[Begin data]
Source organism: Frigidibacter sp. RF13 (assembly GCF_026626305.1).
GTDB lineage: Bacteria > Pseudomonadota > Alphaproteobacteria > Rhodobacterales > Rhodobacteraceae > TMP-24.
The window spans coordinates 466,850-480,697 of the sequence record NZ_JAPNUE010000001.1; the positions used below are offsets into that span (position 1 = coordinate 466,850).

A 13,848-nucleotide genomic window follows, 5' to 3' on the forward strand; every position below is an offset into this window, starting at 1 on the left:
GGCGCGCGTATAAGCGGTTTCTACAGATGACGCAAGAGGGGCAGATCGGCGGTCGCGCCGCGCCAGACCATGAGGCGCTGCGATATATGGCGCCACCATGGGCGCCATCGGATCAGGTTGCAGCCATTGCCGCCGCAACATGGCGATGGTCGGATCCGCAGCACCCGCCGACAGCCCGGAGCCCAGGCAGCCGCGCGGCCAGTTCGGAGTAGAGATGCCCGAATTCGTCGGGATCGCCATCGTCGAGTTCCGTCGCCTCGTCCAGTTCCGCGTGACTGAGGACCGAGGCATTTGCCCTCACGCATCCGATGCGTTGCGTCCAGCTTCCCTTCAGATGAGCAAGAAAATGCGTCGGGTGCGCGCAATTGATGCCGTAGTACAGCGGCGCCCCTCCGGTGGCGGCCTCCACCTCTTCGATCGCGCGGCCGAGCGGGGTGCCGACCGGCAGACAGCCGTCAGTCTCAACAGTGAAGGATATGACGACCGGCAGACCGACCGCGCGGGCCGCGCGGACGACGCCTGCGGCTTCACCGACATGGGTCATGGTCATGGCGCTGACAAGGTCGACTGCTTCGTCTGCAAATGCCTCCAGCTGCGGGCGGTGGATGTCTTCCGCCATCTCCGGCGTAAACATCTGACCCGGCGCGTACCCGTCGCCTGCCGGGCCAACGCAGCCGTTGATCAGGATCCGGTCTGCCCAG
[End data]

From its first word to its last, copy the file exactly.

Source organism: Frigidibacter sp. RF13 (assembly GCF_026626305.1).
GTDB lineage: Bacteria > Pseudomonadota > Alphaproteobacteria > Rhodobacterales > Rhodobacteraceae > TMP-24.
The window spans coordinates 466,850-480,697 of the sequence record NZ_JAPNUE010000001.1; the positions used below are offsets into that span (position 1 = coordinate 466,850).

A 13,848-nucleotide genomic window follows, 5' to 3' on the forward strand; every position below is an offset into this window, starting at 1 on the left:
GGCGCGCGTATAAGCGGTTTCTACAGATGACGCAAGAGGGGCAGATCGGCGGTCGCGCCGCGCCAGACCATGAGGCGCTGCGATATATGGCGCCACCATGGGCGCCATCGGATCAGGTTGCAGCCATTGCCGCCGCAACATGGCGATGGTCGGATCCGCAGCACCCGCCGACAGCCCGGAGCCCAGGCAGCCGCGCGGCCAGTTCGGAGTAGAGATGCCCGAATTCGTCGGGATCGCCATCGTCGAGTTCCGTCGCCTCGTCCAGTTCCGCGTGACTGAGGACCGAGGCATTTGCCCTCACGCATCCGATGCGTTGCGTCCAGCTTCCCTTCAGATGAGCAAGAAAATGCGTCGGGTGCGCGCAATTGATGCCGTAGTACAGCGGCGCCCCTCCGGTGGCGGCCTCCACCTCTTCGATCGCGCGGCCGAGCGGGGTGCCGACCGGCAGACAGCCGTCAGTCTCAACAGTGAAGGATATGACGACCGGCAGACCGACCGCGCGGGCCGCGCGGACGACGCCTGCGGCTTCACCGACATGGGTCATGGTCATGGCGCTGACAAGGTCGACTGCTTCGTCTGCAAATGCCTCCAGCTGCGGGCGGTGGATGTCTTCCGCCATCTCCGGCGTAAACATCTGACCCGGCGCGTACCCGTCGCCTGCCGGGCCAACGCAGCCGTTGATCAGGATCCGGTCTGCCCAG